The New Zealand Railways Magazine, Volume 10, Issue 11 (February 1, 1936)
The Golden Age may seem vague to some people. To me one thing about it is definite—we had no hens then. As sorely as did Adam, so do I yearn after my former state of innocence. What did I know then of bran mash or of gaps? Nothing!
These hens just happened to us. An insurance agent might have spoken of them as an act of God, but it seems scarcely fair to let Aunt Margaret escape her share of the blame. Were I perfectly honest, I might trace the prime cause to my own cursed desire to charm people. Knowing her interest in hens I played up to it; and there we were. Why cannot people have the sense to recognise insincerity? Must I be compelled to show an obvious red tail light or take to wearing cloven shoes?
Hens are not rational beings. I was first convinced of this when we were bringing them home. The normal person does not pour out his soul in conversation when a tram is at a standstill. But these hens, not wishing their contribution to oratory to go unheard, waited impatiently for this lull, and then, with all the symptoms of hysteria, announced their views on women's rights, the modern age and, more particularly, the depression.
Having escorted these suffragettes home we housed them palatially in an old glass house. We fed them with religious zeal and Plunket precision on the diet set out for them. We built them an elegant Cubist nest-box from a petrol case. We even went the length of buying a crockery egg. We christened one hen Doris, so that we could refer to her efforts as the Doric lay, and we argued that once she responded to the call of duty Excelsior would be spurred on to even nobler heights. The force of ingenuity in us could no further go. We sat back and waited results.
We have been waiting a long time now. Hens, as far as our experience goes, were deceivers ever. But they have become an institution with us in the upkeep of which we spend our life. When the day's work is ended we come home and carry water and wheat and cabbage leaves to glut Doris and her mates. The full glory of a public holiday is realised only when we have to spend it putting fresh earth in the henhouse or dipping perches in kerosene. There is an extra tang about our Christmas holidays because, after bribing our neighbour, we escape the lure of the sirens for a week or two. When we come home the well-known false cackle greets us.
If only they enjoyed normal health I might not be feeling so bitter. Doris has cannibalistic leanings and is the cause of many a bloody coxcomb. When these are cured a wheat husk sticks in their tonsils and they trumpet round like an engine with a blocked whistle. Next they become broody, though what they have to brood over passes my comprehension. Are we not their bond-slaves, meekly ministering to their every need?
Henpecked, that is the word for us. If I had any spirit left at all I would expend it butchering these hens, but this fowl existence has quenched every spark. I have only one hope of release. A human being's life should be longer than a hen's. I must be careful. I should not like a chance steam roller or pneumonia germ to rob me of my reward. Let me at least have a peaceful old age. I shall have earned it.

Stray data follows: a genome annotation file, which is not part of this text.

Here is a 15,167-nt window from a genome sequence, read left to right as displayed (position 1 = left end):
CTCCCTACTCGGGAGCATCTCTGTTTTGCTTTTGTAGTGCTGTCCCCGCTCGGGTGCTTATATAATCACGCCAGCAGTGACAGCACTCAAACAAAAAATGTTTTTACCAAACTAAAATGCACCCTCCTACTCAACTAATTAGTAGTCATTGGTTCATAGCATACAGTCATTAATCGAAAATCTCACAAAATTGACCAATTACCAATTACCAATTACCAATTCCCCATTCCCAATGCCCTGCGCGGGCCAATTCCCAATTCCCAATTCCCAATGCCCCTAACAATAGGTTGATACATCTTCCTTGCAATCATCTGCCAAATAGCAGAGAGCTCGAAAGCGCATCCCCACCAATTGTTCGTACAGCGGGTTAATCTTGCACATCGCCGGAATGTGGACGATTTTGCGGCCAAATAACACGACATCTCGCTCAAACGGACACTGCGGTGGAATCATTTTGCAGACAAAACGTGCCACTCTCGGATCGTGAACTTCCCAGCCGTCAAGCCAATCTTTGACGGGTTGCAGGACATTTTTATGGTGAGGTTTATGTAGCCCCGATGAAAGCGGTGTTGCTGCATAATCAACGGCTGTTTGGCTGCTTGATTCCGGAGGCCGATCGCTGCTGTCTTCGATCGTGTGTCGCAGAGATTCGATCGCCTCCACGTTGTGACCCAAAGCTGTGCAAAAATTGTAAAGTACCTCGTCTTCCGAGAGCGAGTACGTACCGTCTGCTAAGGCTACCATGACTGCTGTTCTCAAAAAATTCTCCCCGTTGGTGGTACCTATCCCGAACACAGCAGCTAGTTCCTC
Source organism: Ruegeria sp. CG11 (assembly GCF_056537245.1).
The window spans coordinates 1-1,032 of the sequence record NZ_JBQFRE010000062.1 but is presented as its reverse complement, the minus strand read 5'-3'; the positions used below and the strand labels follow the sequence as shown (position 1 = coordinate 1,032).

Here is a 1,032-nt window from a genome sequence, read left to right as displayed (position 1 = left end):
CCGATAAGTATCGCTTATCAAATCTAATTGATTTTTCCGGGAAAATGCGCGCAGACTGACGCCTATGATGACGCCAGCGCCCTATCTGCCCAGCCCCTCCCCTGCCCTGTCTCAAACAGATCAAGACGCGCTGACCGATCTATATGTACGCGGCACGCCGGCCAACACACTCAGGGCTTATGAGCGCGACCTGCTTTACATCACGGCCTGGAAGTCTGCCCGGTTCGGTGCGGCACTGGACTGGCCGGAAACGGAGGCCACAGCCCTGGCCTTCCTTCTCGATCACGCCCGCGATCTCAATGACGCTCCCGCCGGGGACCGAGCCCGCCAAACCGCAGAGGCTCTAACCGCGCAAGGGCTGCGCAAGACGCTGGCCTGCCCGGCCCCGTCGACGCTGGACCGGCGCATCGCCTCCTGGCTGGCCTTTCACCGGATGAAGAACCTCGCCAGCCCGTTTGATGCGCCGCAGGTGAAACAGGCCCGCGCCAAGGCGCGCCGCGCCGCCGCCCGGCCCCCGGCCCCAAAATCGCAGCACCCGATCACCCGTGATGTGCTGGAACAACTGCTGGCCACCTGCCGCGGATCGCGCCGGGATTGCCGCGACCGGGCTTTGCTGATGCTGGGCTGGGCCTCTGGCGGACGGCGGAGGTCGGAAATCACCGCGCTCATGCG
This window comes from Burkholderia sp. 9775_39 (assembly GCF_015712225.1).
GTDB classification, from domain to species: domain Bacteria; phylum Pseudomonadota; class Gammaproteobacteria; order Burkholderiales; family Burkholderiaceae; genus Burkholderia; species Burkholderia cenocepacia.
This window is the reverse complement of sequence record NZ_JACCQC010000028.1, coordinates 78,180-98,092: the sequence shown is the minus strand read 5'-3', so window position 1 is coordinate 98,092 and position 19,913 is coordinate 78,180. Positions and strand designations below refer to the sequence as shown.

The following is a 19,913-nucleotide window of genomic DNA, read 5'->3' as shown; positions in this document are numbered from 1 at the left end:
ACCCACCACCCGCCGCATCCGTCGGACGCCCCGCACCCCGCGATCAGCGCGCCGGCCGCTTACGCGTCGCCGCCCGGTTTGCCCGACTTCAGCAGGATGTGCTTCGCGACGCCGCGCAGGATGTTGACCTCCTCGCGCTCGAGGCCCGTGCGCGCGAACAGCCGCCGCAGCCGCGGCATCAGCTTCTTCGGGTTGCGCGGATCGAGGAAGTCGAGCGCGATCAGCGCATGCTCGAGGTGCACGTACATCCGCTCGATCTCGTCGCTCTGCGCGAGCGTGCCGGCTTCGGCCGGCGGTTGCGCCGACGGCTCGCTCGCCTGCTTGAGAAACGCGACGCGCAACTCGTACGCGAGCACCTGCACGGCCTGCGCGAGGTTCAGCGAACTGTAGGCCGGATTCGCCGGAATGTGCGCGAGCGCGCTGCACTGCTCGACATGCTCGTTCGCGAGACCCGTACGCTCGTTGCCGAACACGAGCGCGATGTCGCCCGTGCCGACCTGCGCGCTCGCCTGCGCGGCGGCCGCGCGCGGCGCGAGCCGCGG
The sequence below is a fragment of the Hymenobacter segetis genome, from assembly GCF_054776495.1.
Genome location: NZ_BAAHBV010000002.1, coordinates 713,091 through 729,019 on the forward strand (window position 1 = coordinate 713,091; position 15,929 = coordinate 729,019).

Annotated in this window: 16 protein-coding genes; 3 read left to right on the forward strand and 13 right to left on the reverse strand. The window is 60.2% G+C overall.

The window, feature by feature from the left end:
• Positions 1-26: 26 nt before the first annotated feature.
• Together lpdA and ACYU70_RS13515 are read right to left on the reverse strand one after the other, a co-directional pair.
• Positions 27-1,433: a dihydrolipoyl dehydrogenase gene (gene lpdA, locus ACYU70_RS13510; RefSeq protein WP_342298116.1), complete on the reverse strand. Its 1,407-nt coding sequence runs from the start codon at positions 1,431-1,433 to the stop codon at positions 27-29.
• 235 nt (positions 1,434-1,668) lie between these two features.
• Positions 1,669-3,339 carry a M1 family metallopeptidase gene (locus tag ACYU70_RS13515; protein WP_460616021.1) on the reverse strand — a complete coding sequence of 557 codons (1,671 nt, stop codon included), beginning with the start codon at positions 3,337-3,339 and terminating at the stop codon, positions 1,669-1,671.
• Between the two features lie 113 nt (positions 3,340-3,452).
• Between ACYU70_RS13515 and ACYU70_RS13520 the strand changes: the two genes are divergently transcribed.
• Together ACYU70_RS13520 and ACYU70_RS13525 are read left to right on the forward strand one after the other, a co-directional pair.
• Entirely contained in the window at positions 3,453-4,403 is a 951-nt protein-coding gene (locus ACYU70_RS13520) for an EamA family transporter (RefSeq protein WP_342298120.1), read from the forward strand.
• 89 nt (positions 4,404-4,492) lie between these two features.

The “Good Old Days.”
We are indebted to Mr. C. T. Gibson, of Auckland, for the following interesting extracts from a Railway Rule Book of 1853, as given in a book entitled “London's Underground” :—
“Every worker is required to come on duty, clean in person, and clothes, with shoes blacked.
They are also required to keep their hair cut.
Not any instance of intoxication, whistling or levity on duty will be overlooked, besides being dismissed, the offender will be liable to punishment. Fines will be imposed for talking, shouting, hooting or making an unpleasant noise, or unseemly action by hand, mouth or otherwise.
It is urgently requested that every person on Sundays or other Holy days, when not on duty, must attend a place of Worship, as it will be the means of promotion.
The Officers and Servants are not to allow any person to stand in any of the carriages or wagons, but compel them to sit on the seats or floors.
Not any Contractor or Employee or any servant of the Company is to use any wearing apparel of a red or pink colour, as it might be the means of enginemen or others to take it as a signal at Danger.”
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From Mr. A. J. Hutchinson, Auckland,” to the General Manager of Railways, Mr. G. H. Mackley:—
Now that the New Zealand Band tour is over (the Band of the New Zealand Institute for the Blind), the boys and men are safely home, and I have had the opportunity of talking over the tour with most of them and Sir Clutha MacKenzie, I am writing to thank you personally for your generous treatment.
I would esteem it a favour if you would convey to all Stationmasters, Guards and other members of the Railway staff our appreciation of their careful, courteous and most kindly treatment given to the members of the Band. Blindness does appeal to the best feelings in most people, but your staff's treatment of the blind is worth special mention. We never had or have any hesitation or doubt about trusting the members of your staff to look after a blind traveller.
The tour was an outstanding success from every point of view.page 42 page 43